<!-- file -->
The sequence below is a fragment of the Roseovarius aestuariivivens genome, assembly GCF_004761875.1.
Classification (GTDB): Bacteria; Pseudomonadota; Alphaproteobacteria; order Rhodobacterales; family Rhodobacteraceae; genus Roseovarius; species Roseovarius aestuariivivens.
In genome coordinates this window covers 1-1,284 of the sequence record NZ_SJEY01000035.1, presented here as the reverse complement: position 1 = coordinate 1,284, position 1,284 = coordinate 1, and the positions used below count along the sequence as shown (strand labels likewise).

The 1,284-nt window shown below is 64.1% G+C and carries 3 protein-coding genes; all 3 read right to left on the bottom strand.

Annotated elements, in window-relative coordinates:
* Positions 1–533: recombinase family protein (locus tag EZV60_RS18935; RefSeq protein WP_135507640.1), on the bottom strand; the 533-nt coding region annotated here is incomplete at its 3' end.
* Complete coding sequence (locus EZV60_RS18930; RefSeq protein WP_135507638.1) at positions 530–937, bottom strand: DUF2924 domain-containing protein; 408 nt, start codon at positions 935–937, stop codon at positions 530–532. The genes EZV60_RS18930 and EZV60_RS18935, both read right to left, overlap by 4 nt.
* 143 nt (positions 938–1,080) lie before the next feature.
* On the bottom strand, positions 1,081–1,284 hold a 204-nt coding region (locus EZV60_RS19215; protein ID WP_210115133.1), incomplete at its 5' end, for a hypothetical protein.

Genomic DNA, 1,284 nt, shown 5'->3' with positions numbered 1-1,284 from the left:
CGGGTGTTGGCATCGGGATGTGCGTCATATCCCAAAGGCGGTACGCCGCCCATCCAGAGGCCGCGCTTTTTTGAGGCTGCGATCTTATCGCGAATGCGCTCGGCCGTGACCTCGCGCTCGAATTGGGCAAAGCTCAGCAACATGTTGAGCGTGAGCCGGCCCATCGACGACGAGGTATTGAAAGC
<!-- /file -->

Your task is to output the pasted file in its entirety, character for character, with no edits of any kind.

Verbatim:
The sequence below is a fragment of the Roseovarius aestuariivivens genome, assembly GCF_004761875.1.
Classification (GTDB): Bacteria; Pseudomonadota; Alphaproteobacteria; order Rhodobacterales; family Rhodobacteraceae; genus Roseovarius; species Roseovarius aestuariivivens.
In genome coordinates this window covers 1-1,284 of the sequence record NZ_SJEY01000035.1, presented here as the reverse complement: position 1 = coordinate 1,284, position 1,284 = coordinate 1, and the positions used below count along the sequence as shown (strand labels likewise).

The 1,284-nt window shown below is 64.1% G+C and carries 3 protein-coding genes; all 3 read right to left on the bottom strand.

Annotated elements, in window-relative coordinates:
* Positions 1–533: recombinase family protein (locus tag EZV60_RS18935; RefSeq protein WP_135507640.1), on the bottom strand; the 533-nt coding region annotated here is incomplete at its 3' end.
* Complete coding sequence (locus EZV60_RS18930; RefSeq protein WP_135507638.1) at positions 530–937, bottom strand: DUF2924 domain-containing protein; 408 nt, start codon at positions 935–937, stop codon at positions 530–532. The genes EZV60_RS18930 and EZV60_RS18935, both read right to left, overlap by 4 nt.
* 143 nt (positions 938–1,080) lie before the next feature.
* On the bottom strand, positions 1,081–1,284 hold a 204-nt coding region (locus EZV60_RS19215; protein ID WP_210115133.1), incomplete at its 5' end, for a hypothetical protein.

Genomic DNA, 1,284 nt, shown 5'->3' with positions numbered 1-1,284 from the left:
CGGGTGTTGGCATCGGGATGTGCGTCATATCCCAAAGGCGGTACGCCGCCCATCCAGAGGCCGCGCTTTTTTGAGGCTGCGATCTTATCGCGAATGCGCTCGGCCGTGACCTCGCGCTCGAATTGGGCAAAGCTCAGCAACATGTTGAGCGTGAGCCGGCCCATCGACGACGAGGTATTGAAAGC